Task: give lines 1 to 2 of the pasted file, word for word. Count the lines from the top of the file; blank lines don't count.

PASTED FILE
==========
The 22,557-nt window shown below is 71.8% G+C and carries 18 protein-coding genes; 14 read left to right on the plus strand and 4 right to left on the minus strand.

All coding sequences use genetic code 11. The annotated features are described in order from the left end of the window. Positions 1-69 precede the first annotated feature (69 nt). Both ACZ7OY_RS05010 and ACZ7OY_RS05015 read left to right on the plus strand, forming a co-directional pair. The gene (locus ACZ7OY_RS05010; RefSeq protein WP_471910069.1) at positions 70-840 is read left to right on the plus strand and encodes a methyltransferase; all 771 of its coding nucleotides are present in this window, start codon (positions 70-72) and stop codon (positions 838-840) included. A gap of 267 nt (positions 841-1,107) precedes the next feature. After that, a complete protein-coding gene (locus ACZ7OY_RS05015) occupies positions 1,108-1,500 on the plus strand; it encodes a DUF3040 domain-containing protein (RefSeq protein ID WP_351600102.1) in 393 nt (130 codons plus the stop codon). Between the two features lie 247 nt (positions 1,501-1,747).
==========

The 22,557-nt window shown below is 71.8% G+C and carries 18 protein-coding genes; 14 read left to right on the plus strand and 4 right to left on the minus strand.

All coding sequences use genetic code 11. The annotated features are described in order from the left end of the window. Positions 1-69 precede the first annotated feature (69 nt). Both ACZ7OY_RS05010 and ACZ7OY_RS05015 read left to right on the plus strand, forming a co-directional pair. The gene (locus ACZ7OY_RS05010; RefSeq protein WP_471910069.1) at positions 70-840 is read left to right on the plus strand and encodes a methyltransferase; all 771 of its coding nucleotides are present in this window, start codon (positions 70-72) and stop codon (positions 838-840) included. A gap of 267 nt (positions 841-1,107) precedes the next feature. After that, a complete protein-coding gene (locus ACZ7OY_RS05015) occupies positions 1,108-1,500 on the plus strand; it encodes a DUF3040 domain-containing protein (RefSeq protein ID WP_351600102.1) in 393 nt (130 codons plus the stop codon). Between the two features lie 247 nt (positions 1,501-1,747).